Idiot’s Delight, one of those classic films where one might say, “What kind of a title is that?”, was based on a hit Broadway play starring Lynn Fontanne and Alfred Lunt. It won the Pulitzer Prize and was revered for its strong anti-Nazi themes. When MGM bought the film rights, all anti-Nazi references were removed, leaving just the structure of the story. Pre-World War II America wouldn’t want to see such negativity, after all, and who wants to ruin the foreign receipts by risking it being banned in Europe?

Gable is Harry Van, a World War I vet and struggling vaudeville performer when he meets Irene (Norma Shearer), while performing in a traveling show in Omaha, Nebraska. He is the assistant to the hilariously inept Madame Zulieka (Laura Hope Crews), she an acrobat. They have a brief romance before going their separate ways. Many years pass as Harry tries different acts and odd jobs in between. Fast forward to 1939 and Harry is on a train in Europe with his current act, Les Blondes, a group of attractive bubbly blonde back-up dancers. They get stopped from getting into Geneva due to the impending war. Stranded at a mountaintop hotel, Harry meets a Russian countess who seems to bear an uncanny resemblance to a certain acrobat from years before. As he squints at her and rolls her eyes at her over-the-top mannerisms, he admits to still being in love with Irene, the girl from Omaha. When everyone must evacuate the hotel before it is bombed, Harry and Irene are left alone together, with her finally admitting her true identity.


The film has two endings. In the international version, Gable and Shearer are seen solemnly singing a hymn while the hotel is being bombed. In the domestic version, the hotel is still being bombed but Gable and Shearer start carrying on about their new act and Gable begins playing an uplifting tune on the piano. Since the United States had not yet joined the war, they thought it was best to film two endings: a more poetic one for international audiences to show their sympathy for the war, and an uplifting carefree ending for American audiences.



I am sorry to say that the first time I saw this film it was my introduction to Norma Shearer. Had I seen one of her fabulous pre-codes first, I might have warmed up to her sooner. But no, my first introduction to Norma was her overdoing a Greta Garbo impersonation in a platinum wig. I was not impressed and it took me a while to want to see another one of her films. Norma’s left-over-from-silents tendency to overexaggerate is best taken in small doses and Idiot’s Delight is a whole bowlful.  Apparently, Garbo was the initial choice for the role of Irene. In contrast, I think she would have played the Russian countess role rather well, but not so much mousy Irene. Norma plays brunette Irene okay, but with some wide-eyed, overly-enthusiastic youthfullness that I think was left over from her Marie Antoinette. Later in life Norma did admit that her performance in Idiot’s Delight was indeed a Garbo impersonation.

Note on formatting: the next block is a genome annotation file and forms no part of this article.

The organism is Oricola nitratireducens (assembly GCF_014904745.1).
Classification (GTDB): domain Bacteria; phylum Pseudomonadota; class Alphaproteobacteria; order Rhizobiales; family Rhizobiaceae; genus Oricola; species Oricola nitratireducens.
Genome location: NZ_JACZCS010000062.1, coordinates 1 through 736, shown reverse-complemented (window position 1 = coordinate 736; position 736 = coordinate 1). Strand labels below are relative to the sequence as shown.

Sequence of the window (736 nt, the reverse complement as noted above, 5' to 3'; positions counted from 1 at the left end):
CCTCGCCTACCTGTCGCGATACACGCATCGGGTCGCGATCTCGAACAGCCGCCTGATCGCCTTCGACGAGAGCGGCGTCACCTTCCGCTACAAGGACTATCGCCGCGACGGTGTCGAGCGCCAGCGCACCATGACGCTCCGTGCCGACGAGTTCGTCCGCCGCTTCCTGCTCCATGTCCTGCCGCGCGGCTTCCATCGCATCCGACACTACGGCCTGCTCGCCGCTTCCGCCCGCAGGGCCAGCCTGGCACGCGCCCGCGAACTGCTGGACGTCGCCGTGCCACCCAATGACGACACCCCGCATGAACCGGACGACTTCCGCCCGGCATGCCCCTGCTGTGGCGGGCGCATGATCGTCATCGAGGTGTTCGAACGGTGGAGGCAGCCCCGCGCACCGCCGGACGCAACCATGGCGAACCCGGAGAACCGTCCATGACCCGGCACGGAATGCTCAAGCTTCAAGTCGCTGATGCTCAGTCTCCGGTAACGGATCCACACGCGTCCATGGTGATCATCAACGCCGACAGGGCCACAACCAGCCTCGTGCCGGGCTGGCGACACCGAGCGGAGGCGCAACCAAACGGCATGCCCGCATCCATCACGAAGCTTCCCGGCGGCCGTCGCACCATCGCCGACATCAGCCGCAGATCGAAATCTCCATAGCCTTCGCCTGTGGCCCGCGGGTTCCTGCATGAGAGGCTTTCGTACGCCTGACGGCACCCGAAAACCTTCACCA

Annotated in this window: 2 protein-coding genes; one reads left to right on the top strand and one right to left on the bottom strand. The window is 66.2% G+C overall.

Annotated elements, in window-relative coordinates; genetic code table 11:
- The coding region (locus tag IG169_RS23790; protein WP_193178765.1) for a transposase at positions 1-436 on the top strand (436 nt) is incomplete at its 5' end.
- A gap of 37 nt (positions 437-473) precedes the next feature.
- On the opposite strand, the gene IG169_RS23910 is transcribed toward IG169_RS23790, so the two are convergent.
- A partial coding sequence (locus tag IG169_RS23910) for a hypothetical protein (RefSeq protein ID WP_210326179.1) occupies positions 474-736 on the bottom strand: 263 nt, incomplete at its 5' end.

It’s hard to find any depth in the character of Irene and I find myself wondering why Harry was bothering trying to figure out if this uppity countess was indeed his beloved Irene. The weak premise of a woman playing someone else to fool a suitor had been done before in Quality Street (1937) with Katharine Hepburn, and would be done again in Two-Faced Woman (1942) with Greta Garbo. In those two instances, the man comes off looking like quite the numbskull for believing the farce. At least Clark’s Harry shows his disbelief early and is quick to roll his eyes and make a snide comment here and there.

Burgess Meredith (yes, a very young “Mickey” from Rocky) has a noteworthy role as Quillary, a loud opposer to the warwho is sadly silenced. His role is rather diminished thanks to the paring down of the political and Nazi references in the script. One wonders why they left the character in at all if they were going to take away his cause?

All in all MGM took a what could have been a rather effective WWII anti-Nazi film and made it a platform for Clark to dance and Norma to overact. But, it’s enjoyable, and has its comedic moments. Clark’s Harry is so overcome with love for this ghost of Irene, he shows nothing but annoyance and passivity for his Blondes. Quite a departure for a character of Clark’s!

Clark was quite unsure of the role from the start, as he was not exactly light on his feet. He had taken the role to bide the time until he started filming Gone with the Wind, another role he was uneasy about (interestingly, it wasn’t long before the start of production of Idiot’s Delight that it was announced that Norma Shearer  had “turned down” the role of Scarlett O’Hara). Clark spent sixweeks rehearsing his dance scenes and his girlfriend-soon-to-be-wife, Carole Lombard, helped him out at home. On the day the big “Puttin’ on the Ritz” dance sequence was shot, the set was closed to outsiders. Well, all except Carole, who cheered him on and gifted him with a bouquet of roses when it was completed–in one take! Much of the publicity before the film focused on Clark’s practice and how he couldn’t dance. It really seems like MGM was trying to say, “Come and see Gable make a fool out of himself!” In the end, he is definitely no Fred Astaire, but I wouldn’t call him an embarrassment to hoofing.


An interesting note of Hollywood history tied to the film is that a young starlet named Lana Turner was supposed to be one of “Les Blondes.” Her natural auburn tresses obviously wouldn’t do for the role, so she dyed them platinum. Before production began, Lana was struck with appendicitis and had to withdraw. She rather liked the hair though, and kept it through her career. And thus, another famous “Hollywood blonde” was born.

Learn more about Idiot’s Delight here and see more than 200 pictures from the film in the gallery.

See the amazing lineup of films from 1939 being reviewed by the CMBA here.